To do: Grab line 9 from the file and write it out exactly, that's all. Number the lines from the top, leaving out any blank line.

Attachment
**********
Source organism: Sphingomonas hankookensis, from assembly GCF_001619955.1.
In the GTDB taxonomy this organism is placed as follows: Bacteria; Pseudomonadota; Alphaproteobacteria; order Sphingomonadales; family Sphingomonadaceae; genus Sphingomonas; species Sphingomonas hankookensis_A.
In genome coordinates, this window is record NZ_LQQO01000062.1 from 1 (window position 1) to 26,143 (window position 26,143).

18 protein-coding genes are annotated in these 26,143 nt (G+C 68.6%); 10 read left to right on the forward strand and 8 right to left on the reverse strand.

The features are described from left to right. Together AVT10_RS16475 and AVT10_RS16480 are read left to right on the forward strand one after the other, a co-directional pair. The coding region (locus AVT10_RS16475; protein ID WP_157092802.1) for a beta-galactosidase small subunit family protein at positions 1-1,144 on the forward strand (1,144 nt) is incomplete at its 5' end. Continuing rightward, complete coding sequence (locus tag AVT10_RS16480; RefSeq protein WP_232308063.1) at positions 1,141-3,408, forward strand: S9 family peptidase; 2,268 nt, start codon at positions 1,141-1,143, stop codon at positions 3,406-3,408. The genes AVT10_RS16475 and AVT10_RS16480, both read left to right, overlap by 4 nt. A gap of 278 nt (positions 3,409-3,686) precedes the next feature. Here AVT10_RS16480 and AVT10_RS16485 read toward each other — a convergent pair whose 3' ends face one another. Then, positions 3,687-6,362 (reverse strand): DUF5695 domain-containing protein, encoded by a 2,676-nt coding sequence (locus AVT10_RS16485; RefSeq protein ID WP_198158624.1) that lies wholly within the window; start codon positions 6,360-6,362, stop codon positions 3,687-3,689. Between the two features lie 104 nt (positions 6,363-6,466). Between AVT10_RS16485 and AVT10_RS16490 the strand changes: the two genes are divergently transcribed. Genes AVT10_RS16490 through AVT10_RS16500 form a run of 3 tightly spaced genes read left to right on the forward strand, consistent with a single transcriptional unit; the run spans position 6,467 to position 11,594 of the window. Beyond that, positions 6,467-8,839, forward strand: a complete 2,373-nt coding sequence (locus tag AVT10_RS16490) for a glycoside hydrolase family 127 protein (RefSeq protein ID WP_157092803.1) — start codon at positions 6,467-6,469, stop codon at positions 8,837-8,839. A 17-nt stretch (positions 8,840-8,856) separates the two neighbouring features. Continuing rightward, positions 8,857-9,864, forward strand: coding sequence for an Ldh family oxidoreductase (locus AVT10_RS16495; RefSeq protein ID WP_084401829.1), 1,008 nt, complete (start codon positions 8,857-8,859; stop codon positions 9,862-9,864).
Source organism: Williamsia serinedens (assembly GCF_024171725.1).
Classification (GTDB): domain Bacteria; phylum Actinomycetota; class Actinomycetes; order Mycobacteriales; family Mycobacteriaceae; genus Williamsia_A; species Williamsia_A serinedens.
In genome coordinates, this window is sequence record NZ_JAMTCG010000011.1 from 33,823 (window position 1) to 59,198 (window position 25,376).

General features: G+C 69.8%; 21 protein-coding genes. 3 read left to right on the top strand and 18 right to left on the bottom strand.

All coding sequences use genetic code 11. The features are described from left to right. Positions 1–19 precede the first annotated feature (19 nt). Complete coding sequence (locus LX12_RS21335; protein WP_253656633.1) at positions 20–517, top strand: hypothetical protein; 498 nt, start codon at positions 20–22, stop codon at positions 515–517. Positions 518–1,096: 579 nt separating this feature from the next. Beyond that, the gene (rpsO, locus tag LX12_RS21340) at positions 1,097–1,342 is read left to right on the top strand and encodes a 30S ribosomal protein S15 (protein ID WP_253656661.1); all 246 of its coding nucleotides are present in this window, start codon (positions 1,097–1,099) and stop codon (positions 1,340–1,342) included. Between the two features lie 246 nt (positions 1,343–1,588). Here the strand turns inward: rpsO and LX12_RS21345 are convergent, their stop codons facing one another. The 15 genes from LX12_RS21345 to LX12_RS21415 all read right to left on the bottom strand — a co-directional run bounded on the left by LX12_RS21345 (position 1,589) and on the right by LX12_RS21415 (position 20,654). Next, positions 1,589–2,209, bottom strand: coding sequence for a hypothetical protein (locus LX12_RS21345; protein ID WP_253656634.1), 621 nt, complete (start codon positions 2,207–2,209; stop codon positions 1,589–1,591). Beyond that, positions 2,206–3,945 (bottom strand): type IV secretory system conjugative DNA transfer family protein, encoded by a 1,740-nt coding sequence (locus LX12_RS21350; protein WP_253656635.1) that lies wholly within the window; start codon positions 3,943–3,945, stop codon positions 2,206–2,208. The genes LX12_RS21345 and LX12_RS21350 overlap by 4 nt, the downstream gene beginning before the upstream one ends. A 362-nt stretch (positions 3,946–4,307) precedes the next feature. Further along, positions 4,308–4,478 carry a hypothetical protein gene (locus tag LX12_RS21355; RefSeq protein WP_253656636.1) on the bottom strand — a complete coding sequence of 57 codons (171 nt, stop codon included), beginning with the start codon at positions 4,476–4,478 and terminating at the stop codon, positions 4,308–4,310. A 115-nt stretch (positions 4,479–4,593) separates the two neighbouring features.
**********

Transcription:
General features: G+C 69.8%; 21 protein-coding genes. 3 read left to right on the top strand and 18 right to left on the bottom strand.